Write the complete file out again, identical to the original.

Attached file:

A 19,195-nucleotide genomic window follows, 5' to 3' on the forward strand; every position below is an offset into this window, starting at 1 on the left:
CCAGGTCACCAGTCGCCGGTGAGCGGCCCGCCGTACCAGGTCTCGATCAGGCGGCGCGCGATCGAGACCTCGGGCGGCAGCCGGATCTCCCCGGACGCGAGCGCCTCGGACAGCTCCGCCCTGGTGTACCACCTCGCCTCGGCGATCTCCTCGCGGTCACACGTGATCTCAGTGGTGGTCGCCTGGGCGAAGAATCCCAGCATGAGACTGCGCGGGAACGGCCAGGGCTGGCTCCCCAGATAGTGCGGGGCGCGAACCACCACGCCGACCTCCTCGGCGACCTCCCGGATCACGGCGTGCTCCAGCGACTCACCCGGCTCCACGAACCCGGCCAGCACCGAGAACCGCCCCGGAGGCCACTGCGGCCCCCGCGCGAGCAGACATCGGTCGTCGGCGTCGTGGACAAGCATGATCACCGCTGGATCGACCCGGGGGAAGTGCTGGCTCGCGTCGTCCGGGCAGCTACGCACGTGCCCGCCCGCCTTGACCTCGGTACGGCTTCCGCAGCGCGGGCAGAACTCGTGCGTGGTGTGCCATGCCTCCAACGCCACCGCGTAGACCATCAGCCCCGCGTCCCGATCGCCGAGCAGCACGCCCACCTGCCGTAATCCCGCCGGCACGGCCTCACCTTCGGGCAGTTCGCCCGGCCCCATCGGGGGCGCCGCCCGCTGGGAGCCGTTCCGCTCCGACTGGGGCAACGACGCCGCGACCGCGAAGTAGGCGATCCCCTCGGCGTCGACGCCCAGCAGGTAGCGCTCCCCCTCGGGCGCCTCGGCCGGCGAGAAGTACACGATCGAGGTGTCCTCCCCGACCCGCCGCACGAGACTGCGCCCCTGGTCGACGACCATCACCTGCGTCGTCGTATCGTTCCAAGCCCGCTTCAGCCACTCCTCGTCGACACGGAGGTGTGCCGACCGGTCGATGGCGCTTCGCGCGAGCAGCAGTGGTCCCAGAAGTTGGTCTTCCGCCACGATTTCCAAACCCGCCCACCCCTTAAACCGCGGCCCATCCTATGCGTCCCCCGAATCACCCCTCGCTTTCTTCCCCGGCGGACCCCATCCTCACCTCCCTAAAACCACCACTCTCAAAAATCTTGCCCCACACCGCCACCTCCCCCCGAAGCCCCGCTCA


A 19,195-nucleotide genomic window follows, 5' to 3' on the forward strand; every position below is an offset into this window, starting at 1 on the left:
CCAGGTCACCAGTCGCCGGTGAGCGGCCCGCCGTACCAGGTCTCGATCAGGCGGCGCGCGATCGAGACCTCGGGCGGCAGCCGGATCTCCCCGGACGCGAGCGCCTCGGACAGCTCCGCCCTGGTGTACCACCTCGCCTCGGCGATCTCCTCGCGGTCACACGTGATCTCAGTGGTGGTCGCCTGGGCGAAGAATCCCAGCATGAGACTGCGCGGGAACGGCCAGGGCTGGCTCCCCAGATAGTGCGGGGCGCGAACCACCACGCCGACCTCCTCGGCGACCTCCCGGATCACGGCGTGCTCCAGCGACTCACCCGGCTCCACGAACCCGGCCAGCACCGAGAACCGCCCCGGAGGCCACTGCGGCCCCCGCGCGAGCAGACATCGGTCGTCGGCGTCGTGGACAAGCATGATCACCGCTGGATCGACCCGGGGGAAGTGCTGGCTCGCGTCGTCCGGGCAGCTACGCACGTGCCCGCCCGCCTTGACCTCGGTACGGCTTCCGCAGCGCGGGCAGAACTCGTGCGTGGTGTGCCATGCCTCCAACGCCACCGCGTAGACCATCAGCCCCGCGTCCCGATCGCCGAGCAGCACGCCCACCTGCCGTAATCCCGCCGGCACGGCCTCACCTTCGGGCAGTTCGCCCGGCCCCATCGGGGGCGCCGCCCGCTGGGAGCCGTTCCGCTCCGACTGGGGCAACGACGCCGCGACCGCGAAGTAGGCGATCCCCTCGGCGTCGACGCCCAGCAGGTAGCGCTCCCCCTCGGGCGCCTCGGCCGGCGAGAAGTACACGATCGAGGTGTCCTCCCCGACCCGCCGCACGAGACTGCGCCCCTGGTCGACGACCATCACCTGCGTCGTCGTATCGTTCCAAGCCCGCTTCAGCCACTCCTCGTCGACACGGAGGTGTGCCGACCGGTCGATGGCGCTTCGCGCGAGCAGCAGTGGTCCCAGAAGTTGGTCTTCCGCCACGATTTCCAAACCCGCCCACCCCTTAAACCGCGGCCCATCCTATGCGTCCCCCGAATCACCCCTCGCTTTCTTCCCCGGCGGACCCCATCCTCACCTCCCTAAAACCACCACTCTCAAAAATCTTGCCCCACACCGCCACCTCCCCCCGAAGCCCCGCTCA